Alberto Contador sealed his third Tour de France title in four years yesterday after avoiding mishaps on the ride into Paris.
The Spaniard preserved his 39-second lead over Luxembourg’s Andy Schleck after the 64-mile journey to the Champs Elysees. Riders don’t normally compete for the race-leading yellow jersey on the final day. Mark Cavendish of the U.K. won the 20th stage as Lance Armstrong completed his 13th and final Tour de France.
Contador joins Greg LeMond of the U.S., France’s Louison Bobet and Belgium’s Philippe Thys in winning cycling’s most prestigious race three times. Only five riders have won it more.
“I’m very happy, there were moments when I was in trouble, psychologically and physically,” Contador, 27, said yesterday. “I wasn’t in top form on some days, and on those days I thought I would lose the Tour.”
The smallest winning margin was in 1989 when LeMond beat Laurent Fignon of France by 8 seconds. Contador beat Schleck, 25, by 4 minutes, 11 seconds last year.
Denis Menchov of Russia was third, 2 minutes, 1 second behind Contador, with Samuel Sanchez of Spain fourth at 3:40 adrift. Italy’s Alessandro Petacchi took the green jersey as the race’s top sprinter, France’s Anthony Charteau won the King of the Mountains competition for climbers, Schleck won the young riders’ event and Armstrong’s RadioShack won the team prize.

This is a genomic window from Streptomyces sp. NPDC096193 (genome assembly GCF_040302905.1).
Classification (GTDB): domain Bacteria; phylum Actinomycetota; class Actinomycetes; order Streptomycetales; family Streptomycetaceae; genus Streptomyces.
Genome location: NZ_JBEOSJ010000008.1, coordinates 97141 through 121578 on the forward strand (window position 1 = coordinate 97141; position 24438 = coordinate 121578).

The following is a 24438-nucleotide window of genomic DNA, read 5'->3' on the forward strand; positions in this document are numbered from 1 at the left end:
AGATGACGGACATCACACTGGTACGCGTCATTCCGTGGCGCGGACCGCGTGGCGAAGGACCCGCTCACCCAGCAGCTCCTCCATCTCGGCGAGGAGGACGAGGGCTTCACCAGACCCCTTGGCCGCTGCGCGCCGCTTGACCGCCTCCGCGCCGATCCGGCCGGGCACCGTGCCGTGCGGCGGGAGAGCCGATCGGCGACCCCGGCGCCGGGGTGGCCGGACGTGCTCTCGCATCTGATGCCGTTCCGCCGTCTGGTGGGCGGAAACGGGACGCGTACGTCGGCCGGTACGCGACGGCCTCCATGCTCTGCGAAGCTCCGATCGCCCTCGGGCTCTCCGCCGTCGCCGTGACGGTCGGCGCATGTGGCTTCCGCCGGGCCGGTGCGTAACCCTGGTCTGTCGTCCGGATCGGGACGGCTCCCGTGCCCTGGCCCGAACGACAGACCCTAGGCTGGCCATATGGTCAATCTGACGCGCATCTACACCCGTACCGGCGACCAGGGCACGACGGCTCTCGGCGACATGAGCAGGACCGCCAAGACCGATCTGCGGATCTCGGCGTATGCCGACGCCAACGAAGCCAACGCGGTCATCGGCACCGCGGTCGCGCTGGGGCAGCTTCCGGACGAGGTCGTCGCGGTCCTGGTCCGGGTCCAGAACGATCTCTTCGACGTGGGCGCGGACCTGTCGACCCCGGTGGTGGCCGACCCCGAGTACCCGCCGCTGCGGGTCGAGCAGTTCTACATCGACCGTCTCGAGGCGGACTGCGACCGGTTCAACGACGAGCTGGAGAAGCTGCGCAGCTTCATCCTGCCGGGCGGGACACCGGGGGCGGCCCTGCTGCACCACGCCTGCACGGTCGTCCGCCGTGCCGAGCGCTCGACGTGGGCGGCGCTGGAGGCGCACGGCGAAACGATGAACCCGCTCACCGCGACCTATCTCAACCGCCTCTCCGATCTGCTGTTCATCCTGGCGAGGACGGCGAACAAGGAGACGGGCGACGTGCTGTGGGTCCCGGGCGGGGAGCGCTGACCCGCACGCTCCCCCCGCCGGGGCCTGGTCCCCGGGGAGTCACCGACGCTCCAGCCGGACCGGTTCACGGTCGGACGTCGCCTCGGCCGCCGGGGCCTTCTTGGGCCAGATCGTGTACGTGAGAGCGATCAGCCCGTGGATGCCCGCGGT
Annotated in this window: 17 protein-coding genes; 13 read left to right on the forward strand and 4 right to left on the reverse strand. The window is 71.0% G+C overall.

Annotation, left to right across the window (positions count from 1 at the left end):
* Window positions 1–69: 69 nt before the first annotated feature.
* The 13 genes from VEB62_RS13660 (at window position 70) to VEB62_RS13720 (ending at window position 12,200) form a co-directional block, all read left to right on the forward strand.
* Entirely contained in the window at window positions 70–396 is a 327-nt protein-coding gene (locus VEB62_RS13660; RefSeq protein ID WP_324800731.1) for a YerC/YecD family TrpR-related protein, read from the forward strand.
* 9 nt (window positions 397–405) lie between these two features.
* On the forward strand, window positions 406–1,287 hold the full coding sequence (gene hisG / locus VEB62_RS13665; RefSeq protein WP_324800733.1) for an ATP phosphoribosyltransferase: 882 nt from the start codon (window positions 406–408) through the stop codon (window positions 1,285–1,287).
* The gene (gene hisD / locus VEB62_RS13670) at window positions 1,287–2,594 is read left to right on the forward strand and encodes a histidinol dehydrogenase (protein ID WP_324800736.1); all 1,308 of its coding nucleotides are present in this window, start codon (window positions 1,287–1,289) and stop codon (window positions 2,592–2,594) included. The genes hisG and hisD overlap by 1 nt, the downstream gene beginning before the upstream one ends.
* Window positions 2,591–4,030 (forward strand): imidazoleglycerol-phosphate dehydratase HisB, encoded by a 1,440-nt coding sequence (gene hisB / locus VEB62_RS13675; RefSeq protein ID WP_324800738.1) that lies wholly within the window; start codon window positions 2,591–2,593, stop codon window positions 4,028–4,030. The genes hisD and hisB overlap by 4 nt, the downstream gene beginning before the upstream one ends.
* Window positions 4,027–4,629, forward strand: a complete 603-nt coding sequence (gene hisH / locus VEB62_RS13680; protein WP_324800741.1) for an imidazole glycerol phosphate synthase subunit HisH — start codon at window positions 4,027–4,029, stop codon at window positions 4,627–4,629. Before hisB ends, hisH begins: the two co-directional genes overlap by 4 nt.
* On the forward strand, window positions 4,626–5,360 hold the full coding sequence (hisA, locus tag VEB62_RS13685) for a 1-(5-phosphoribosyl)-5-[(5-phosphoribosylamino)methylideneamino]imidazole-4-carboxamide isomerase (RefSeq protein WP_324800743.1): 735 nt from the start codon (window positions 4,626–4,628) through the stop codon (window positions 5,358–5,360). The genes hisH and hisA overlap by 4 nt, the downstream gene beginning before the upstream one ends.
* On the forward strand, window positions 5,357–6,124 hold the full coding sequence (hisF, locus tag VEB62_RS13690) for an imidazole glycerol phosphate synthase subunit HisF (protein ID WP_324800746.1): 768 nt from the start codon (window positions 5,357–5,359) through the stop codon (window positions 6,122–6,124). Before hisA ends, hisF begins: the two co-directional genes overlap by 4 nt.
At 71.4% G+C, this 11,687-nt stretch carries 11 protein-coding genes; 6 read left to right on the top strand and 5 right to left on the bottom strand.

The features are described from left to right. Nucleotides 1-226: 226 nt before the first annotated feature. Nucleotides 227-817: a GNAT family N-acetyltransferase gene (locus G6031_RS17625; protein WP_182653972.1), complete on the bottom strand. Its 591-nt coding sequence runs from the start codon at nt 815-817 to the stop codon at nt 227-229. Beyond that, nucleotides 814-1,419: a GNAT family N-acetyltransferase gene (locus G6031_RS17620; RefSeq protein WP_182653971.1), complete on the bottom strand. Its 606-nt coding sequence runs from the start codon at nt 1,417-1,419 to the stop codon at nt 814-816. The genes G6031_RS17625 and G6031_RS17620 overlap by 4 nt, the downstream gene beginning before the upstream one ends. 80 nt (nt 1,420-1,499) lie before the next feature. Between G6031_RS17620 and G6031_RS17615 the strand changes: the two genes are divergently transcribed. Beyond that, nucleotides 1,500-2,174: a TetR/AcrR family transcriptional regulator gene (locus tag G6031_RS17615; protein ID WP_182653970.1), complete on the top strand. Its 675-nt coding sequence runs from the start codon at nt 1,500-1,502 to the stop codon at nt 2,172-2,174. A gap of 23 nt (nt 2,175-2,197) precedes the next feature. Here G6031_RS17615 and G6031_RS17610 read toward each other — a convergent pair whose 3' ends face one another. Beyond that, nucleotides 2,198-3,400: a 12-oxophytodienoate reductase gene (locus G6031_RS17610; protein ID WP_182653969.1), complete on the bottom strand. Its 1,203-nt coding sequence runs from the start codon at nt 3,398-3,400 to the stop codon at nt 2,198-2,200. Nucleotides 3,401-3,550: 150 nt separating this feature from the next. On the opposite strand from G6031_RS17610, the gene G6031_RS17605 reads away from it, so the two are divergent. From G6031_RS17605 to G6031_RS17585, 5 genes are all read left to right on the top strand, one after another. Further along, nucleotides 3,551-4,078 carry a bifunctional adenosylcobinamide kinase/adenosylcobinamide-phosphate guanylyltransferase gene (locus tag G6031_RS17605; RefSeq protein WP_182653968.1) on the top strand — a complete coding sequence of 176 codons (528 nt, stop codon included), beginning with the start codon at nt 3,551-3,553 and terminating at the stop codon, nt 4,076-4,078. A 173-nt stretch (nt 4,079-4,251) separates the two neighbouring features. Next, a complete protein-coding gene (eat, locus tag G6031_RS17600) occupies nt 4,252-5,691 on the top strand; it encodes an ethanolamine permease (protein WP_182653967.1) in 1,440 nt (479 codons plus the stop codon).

Record seven-time champion Armstrong finished 23rd overall yesterday as he bowed out for a second time from the race he once dominated. He’d said he was retiring after the 2005 edition.
Cavendish’s victory yesterday was his second straight on the Champs Elysees, and his fifth in this year’s Tour. He’s won 15 stages at the event in his career.
Contador took the overall race lead on July 19 when Schleck’s bike chain sprang off on the Port de Bales climb in the Pyrenees, losing him about half a minute. Some fans jeered as the Spaniard put on the yellow jersey after that stage because cyclists sometimes stop when rivals have a crash or mechanical fault. Contador apologized to Schleck the next day.
Contador, who also won the Tour in 2007 and 2009, extended his lead by 31 seconds two days ago in a time trial, a discipline he specializes in.
In 2008, Contador didn’t compete as the Kazakhstan-based Astana team he rides for was barred following doping controversies involving other riders including Alexandre Vinokourov. Contador won the Giro d’Italia and Vuelta a Espana that year, the other biggest three-week cycling events.
Armstrong, 38, said last week he plans a “very quiet life” after his final Tour. He returned for last year’s race, when he placed third, but this month was hit by three crashes in one day on the first stage in the Alps.
The Texan made a final bid to win a stage last week, though he was outsprinted to the finish line. Cheered on by fans, he had helped drive a breakaway for about five hours over four Pyrenean mountain passes in a flashback to his winning years.